In that *ahhhh* moment I realized that going forward I can’t be the one to teach him how to be successful with a disability because I, myself, don’t have a clue. And neither do the therapists or the doctors or the case workers who are not disabled themselves. We, the able-bodied, are biased toward normal every day physicality(s) as achievements. So I need to find the right people to show him the right way.
I need his focus to first and foremost be on his future. A happy, fulfilling life. I need to rethink our treatment plans and the words I use toward him and in front of him. I always tell people Damon will walk again, and I truly do believe that. And I’ll never give up on believing that. But perhaps walking should not be the goal. Maybe it’s a tool. A huge tool in my able-bodied mind, but just a tool. And many successful disabled people have risen above having to use that tool. And that is what is inspiring. Not just rising up to walk. Rising up while not being able to walk or while relearning to walk.
Damon has been told he is already an inspiration for so much for so many. It’s a word I hate, but a word he likes to hear. He’s an inspiration for his fight and his will and waking up with a smile every day. He’s an inspiration for having graduated high school and having gone to a few college classes. He’s an inspiration for his steps toward his goals, if not the steps, themselves. I know he can he be an inspiration for those that follow in his brain injury journey.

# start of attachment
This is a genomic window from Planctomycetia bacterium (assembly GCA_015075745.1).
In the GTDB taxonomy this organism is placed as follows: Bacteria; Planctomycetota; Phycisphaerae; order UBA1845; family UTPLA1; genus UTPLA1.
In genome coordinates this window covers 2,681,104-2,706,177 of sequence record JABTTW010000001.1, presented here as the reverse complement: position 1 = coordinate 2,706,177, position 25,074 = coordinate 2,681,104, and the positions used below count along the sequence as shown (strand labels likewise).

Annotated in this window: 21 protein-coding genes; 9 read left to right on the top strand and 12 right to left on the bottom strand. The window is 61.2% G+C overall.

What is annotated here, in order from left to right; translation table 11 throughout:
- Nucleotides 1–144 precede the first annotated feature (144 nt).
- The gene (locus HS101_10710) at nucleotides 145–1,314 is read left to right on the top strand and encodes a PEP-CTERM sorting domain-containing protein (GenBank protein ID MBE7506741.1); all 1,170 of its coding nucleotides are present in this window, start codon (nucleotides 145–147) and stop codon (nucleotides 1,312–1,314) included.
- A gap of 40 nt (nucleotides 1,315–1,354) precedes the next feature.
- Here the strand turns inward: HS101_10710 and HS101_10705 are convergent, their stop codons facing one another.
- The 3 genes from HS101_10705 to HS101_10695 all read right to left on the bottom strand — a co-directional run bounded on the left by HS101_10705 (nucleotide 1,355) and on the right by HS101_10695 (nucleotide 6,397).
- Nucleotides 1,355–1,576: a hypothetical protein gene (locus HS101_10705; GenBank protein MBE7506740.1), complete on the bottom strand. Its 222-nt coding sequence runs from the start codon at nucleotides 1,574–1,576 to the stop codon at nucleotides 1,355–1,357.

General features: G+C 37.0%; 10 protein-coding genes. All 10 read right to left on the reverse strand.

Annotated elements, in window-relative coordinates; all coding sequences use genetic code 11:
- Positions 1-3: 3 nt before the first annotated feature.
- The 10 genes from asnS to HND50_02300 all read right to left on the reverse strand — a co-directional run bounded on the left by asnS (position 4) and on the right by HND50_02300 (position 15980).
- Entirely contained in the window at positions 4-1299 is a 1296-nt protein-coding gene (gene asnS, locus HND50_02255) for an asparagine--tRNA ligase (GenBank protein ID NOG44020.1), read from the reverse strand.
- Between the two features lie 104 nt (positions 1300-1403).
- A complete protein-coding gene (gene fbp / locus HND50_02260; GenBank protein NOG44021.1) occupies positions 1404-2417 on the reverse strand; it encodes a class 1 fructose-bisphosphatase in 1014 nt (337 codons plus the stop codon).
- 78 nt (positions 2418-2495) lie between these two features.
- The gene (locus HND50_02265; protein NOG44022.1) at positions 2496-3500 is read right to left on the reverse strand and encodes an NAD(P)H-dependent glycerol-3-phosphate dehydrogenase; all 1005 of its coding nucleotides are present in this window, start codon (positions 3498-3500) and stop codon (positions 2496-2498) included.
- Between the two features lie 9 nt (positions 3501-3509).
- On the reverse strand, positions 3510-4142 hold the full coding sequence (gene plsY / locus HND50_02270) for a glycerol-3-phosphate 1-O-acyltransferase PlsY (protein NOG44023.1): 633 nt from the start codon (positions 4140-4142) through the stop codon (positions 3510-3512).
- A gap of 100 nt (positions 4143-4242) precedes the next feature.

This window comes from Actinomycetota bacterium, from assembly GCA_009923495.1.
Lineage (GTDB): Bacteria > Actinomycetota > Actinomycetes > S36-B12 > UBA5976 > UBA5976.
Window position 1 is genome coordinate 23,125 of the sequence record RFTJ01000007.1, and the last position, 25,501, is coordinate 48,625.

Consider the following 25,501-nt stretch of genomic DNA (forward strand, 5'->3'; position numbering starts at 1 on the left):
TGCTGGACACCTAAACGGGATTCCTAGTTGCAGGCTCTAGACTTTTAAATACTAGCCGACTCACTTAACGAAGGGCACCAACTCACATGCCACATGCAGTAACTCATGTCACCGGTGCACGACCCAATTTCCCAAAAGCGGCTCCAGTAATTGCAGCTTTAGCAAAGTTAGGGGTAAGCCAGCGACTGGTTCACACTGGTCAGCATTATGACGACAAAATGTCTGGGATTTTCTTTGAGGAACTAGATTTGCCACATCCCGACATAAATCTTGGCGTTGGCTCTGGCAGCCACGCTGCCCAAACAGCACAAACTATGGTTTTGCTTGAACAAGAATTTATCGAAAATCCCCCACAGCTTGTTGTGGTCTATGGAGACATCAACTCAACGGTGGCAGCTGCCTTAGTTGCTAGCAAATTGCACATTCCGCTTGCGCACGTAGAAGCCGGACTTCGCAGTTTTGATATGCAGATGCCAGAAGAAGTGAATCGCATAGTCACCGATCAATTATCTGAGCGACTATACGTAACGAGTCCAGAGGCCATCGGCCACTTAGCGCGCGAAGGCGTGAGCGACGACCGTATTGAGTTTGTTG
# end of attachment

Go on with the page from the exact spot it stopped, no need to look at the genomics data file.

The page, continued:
I will applaud his every accomplishment, whether it’s a test score or learning to bridge his back so getting his pants on is easier. He could have given up and he didn’t. He’s watched his friends go on with their lives, easily, while he works so hard to maintain the status quo. I can’t apologize that for me he’s my hero in my everyday life. But I get what they are saying.
I privately wrote to one of the men in that debate on that Facebook page and thanked him for taking the time to explain to me his idea of inspiration porn and helping me see through his eyes what I’m unable to see through my own. I heard him. I’m not pretending I understand totally. I still envision the same beautiful and happy future for Damon. But I see a different picture now. And maybe a different path. And maybe a different vehicle on that path.
March is Brain Injury Awareness Month. Please spread some love.